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Tuesday, 01 October 2019 14:13

Pre-Sentence Reports - What are they and how can they help?

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If you pleaded guilty to an offence, or were found guilty after trial, the Court may request a pre-sentence report (PSR). This is to give the Court a fuller and more well-balanced picture of who you are (as opposed to focusing purely on your offence) before passing sentence. This may be done as a verbal report, on the day. Alternatively, the Court may adjourn for 3 weeks for a written report. Interviews will be conducted by the Probation Service and will take roughly an hour.

Whilst the delay in your sentencing is understandably frustrating, this report may well be extremely beneficial to you. It is important to remember that it is written by the Probation service, who are completely impartial. They have no association with the police and are not there to try and catch you out. They will ask about your offence, but they will also want to know more about your childhood, employment history, relationships and use of substances. It’s entirely up to you how much you discuss with them, but generally the more information you can provide them with, the better. In turn they can furnish the Court with options for sentence… essentially, it’s in your interest to give the Court as many alternatives to custody as possible!

The following suggestions will help you get the best out of your interview:

Keep your appointment!

The demand for PSR’s are high. If you genuinely cannot make your appointment, then let Probation know well in advance. They will attempt to reschedule before your next Court date; however, slots are limited, and this may not be possible. If you fail to attend an appointment without prior notice, Probation will submit a ‘nil report’ to the Court. This is a far less favourable report, based largely on statistics (e.g. previous convictions). In addition, a failure to attend will cause the Court concern that you might also breach a community sentence, for nonattendance. If the Court feel a report is imperative for sentence, they will adjourn for a further 3 weeks and you will get another interview date.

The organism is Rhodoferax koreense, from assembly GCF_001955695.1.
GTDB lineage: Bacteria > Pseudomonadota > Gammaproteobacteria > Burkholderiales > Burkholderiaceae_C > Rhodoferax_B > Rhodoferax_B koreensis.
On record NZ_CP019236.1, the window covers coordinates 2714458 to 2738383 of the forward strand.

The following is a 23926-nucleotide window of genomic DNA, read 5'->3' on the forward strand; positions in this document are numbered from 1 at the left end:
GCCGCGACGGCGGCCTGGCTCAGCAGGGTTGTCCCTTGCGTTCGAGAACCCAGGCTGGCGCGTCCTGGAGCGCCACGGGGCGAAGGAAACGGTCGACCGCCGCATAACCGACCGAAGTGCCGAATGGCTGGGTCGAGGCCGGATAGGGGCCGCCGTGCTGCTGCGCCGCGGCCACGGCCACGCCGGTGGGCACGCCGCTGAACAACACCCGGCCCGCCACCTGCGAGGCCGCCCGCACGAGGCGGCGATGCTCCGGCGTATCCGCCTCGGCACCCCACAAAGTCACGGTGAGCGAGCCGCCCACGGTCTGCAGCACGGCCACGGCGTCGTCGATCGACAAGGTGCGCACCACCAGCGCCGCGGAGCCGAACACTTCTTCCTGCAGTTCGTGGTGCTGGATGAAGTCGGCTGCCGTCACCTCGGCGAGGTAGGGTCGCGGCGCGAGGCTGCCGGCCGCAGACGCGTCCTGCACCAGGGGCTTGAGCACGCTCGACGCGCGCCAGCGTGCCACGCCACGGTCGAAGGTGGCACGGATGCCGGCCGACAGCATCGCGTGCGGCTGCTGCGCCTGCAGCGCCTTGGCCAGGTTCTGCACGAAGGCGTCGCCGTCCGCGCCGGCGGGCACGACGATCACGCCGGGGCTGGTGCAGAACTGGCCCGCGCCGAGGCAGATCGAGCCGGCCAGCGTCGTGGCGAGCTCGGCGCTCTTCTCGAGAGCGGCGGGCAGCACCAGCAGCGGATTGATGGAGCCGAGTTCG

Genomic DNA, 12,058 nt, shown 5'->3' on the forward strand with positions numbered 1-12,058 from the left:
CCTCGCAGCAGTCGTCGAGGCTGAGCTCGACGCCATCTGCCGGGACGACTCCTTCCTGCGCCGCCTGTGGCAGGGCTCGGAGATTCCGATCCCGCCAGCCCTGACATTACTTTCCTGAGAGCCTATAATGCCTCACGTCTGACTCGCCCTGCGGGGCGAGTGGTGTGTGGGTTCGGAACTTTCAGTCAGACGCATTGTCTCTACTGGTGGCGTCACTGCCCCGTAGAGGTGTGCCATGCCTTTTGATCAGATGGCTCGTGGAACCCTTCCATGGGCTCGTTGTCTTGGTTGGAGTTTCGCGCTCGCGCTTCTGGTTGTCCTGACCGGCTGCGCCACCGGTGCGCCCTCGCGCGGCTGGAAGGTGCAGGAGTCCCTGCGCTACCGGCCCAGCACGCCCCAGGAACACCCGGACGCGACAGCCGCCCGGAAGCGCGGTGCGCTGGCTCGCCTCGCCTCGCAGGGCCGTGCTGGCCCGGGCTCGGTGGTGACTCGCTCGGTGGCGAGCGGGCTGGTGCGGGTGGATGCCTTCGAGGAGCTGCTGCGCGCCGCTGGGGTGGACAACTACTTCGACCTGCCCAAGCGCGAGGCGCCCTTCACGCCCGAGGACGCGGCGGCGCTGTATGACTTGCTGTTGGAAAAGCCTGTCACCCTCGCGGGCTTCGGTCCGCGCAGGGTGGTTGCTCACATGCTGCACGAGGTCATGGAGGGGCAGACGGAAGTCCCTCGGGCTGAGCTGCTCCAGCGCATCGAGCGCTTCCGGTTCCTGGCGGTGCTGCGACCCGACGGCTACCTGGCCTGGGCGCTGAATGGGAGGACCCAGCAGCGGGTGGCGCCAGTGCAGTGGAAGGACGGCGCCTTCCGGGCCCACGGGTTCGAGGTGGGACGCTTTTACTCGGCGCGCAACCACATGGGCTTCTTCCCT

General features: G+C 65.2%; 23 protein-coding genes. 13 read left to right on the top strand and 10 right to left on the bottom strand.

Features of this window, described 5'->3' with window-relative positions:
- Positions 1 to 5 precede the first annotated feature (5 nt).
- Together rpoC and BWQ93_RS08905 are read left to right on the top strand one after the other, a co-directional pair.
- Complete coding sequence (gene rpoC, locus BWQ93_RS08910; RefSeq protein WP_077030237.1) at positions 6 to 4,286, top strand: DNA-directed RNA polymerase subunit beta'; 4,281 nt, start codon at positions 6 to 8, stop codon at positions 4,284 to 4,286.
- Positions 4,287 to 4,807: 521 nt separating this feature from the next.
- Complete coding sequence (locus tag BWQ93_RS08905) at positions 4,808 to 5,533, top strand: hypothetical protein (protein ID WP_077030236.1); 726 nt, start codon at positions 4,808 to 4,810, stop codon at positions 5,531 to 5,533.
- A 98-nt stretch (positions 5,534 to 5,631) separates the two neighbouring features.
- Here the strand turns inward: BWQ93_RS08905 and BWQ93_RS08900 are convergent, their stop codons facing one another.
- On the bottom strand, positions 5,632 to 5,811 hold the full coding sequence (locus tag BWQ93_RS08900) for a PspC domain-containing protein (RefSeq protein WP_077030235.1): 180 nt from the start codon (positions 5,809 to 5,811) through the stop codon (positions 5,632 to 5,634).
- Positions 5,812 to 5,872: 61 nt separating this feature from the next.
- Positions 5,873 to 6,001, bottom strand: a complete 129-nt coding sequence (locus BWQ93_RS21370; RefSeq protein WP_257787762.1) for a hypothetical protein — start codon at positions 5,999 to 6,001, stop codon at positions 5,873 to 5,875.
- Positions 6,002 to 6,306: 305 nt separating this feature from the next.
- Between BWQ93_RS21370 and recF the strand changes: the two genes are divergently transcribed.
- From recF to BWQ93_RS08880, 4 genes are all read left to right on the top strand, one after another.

Be polite and engaging

Probation will not just be assessing what you say, but also how you say it. If you can communicate well, are insightful about your offence and can assist the PSR process, the officer may be more likely to believe you would engage with a Probation officer. In this circumstance Probation might be more likely to recommend a community sentence, potentially over a custodial one. 

If you are sorry about the offence, say it!

You will be asked how you feel about the offence now. It is in your interest to express regret and remorse, if that is how you feel. This is your opportunity to convince the Court that you understand the impact your offence had on any victims, and that your likelihood of committing further offences is low.

Be proactive!

If there is time before the interview to make some positive steps, such as join up to a drug agency, do it! Securing work, even if it is voluntary, shows you want to change and are actively moving away from offending behaviour. The Court are less likely to impose a custodial sentence if it means losing any ’protective factors’ that you have put in place.

Take evidence

If you have any medical evidence of mental health issues, medication, psychiatric reports etc this can be extremely useful, particularly if your mental health has been a mitigating factor in your offence.

Here to help!

You will be assessed for an appropriate punishment, given your circumstances, the nature of your offence, risk of reoffending and the likelihood you would comply with the punishment (e.g. unpaid work). However, Probation will also try and identify any areas that you can be supported with that would decrease your likelihood of committing further offences. This support would likely be on addition to your punishment and covers many areas, including drug/alcohol intervention, assistance with education, relationships and anger management.

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